On 3/7/2013 11:53 PM, Terren Suydam wrote:
That's interesting to me too. Actually I'm surprised you are not more embracing of Bruno's ideas because they give life to the idea of conscious software.
Hi,

Oh, I do firmly believe that our minds are "conscious software"! I am trying to figure out why are they need this particular kind of hardware, aka brain. I think that it is not an accident, i.e. that evolution shaped the brain toward an end, of sorts. ) No, there is no intelligent design going on other than what can fit into laws, but Pratt makes a good case that Nature reasons both forward and backward in time... http://boole.stanford.edu/pub/ortho.pdf , http://boole.stanford.edu/pub/seqconc.pdf


You seem to me to be reluctant to give up materialism, but philosophically speaking I think materialism dooms AI.

No. I give up neither materialism nor immaterialism. I give up non-neutral monism.


On the more theoretical side of things, I will say this. It occurred to me the other day that the trace of the UD (aka UD*) is a fractal,

Actually it is a Multifractal. See http://rsb.info.nih.gov/ij/plugins/fraclac/FLHelp/Multifractals.htm and http://www.itsec.gov.cn/docs/20090507164047604667.pdf

in that many of the programs executed by the UD are themselves universal dovetailers.

    Ad infinitum!

It is reminiscent of the Mandelbrot set, in that there are many such paths (an infinite number) that replicate the UD but alter it in some small way.

But think about this further, is there actually any alteration of the UD possible? It spans all possible computations, so no. It never changes at all.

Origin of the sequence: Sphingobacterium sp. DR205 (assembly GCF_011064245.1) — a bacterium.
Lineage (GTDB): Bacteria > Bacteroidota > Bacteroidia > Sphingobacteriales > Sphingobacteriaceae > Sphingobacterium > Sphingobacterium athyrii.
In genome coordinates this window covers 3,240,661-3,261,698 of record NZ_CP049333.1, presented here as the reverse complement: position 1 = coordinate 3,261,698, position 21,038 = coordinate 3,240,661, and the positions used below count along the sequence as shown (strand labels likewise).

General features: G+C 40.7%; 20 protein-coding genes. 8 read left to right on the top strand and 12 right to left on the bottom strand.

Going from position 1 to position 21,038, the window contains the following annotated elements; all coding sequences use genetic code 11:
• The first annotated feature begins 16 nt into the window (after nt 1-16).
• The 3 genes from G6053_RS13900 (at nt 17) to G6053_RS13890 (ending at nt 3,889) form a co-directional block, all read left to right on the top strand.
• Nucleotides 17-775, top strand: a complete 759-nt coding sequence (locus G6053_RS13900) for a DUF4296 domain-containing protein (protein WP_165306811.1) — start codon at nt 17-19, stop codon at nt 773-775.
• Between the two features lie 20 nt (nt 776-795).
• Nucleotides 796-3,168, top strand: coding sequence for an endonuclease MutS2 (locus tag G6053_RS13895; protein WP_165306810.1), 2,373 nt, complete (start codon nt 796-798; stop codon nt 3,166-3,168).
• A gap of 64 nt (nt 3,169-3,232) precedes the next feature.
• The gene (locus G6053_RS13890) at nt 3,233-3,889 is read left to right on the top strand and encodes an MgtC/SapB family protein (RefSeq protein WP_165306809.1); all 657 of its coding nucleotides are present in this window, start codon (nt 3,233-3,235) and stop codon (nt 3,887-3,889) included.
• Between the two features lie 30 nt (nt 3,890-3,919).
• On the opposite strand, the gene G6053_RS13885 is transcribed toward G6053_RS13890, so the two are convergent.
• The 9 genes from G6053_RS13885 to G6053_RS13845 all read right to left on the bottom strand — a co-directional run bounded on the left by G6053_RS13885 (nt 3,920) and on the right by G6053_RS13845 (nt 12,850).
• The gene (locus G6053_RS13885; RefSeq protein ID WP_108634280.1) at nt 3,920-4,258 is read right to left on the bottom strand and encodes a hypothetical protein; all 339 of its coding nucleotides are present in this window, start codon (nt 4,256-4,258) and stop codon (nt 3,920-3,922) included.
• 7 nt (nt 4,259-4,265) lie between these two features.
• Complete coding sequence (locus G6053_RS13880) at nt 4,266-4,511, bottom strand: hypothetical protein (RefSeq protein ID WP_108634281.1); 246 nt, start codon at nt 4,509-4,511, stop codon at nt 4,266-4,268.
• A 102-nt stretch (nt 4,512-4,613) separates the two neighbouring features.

Every program generated by the UD in fact is replicated an infinite number of times, and also altered slightly an infinite number of times.

    Right.

I wonder if there are clues to the measure problem hidden in the fractal characteristics of the UD*. But that's wild-ass speculation. I don't have the mathematical chops to take that idea any further.

I suspect that it has a pattern (mostly a random pattern) for/at every possible measure. I am not a mathematician, sadly...



On Thu, Mar 7, 2013 at 11:46 PM, Stephen P. King <stephe...@charter.net <mailto:stephe...@charter.net>> wrote:

    On 3/7/2013 11:37 PM, Terren Suydam wrote:
    Ah. That's above my pay grade unfortunately. But I don't think
    our immediate failure to solve that problem dooms the idea that a
    cat's experience of the world is explainable in terms of
    mechanism. Conversely, even if we did solve it, there would still
    be doubts. For the time being, comp remains for me the most
    fruitful assumption about reality, such as it is. It assumes so
    little and opens up such incredible vistas.

    Terren


    Hi,

        I agree. I think that it becomes more open to applications
    once it is aligned with, say, David Chalmers and Ben Goertzel's
    ideas. I am interested in applications
    <http://www.youtube.com/watch?v=7qnd-hdmgfk>. ;-)



    On Thu, Mar 7, 2013 at 11:17 PM, Stephen P. King
    <stephe...@charter.net <mailto:stephe...@charter.net>> wrote:

        On 3/7/2013 10:40 PM, Terren Suydam wrote:
        I'm game. Which puzzle are we figuring out?

            A solution to Bruno's 'arithmetic body problem'.




--
Onward!

Stephen

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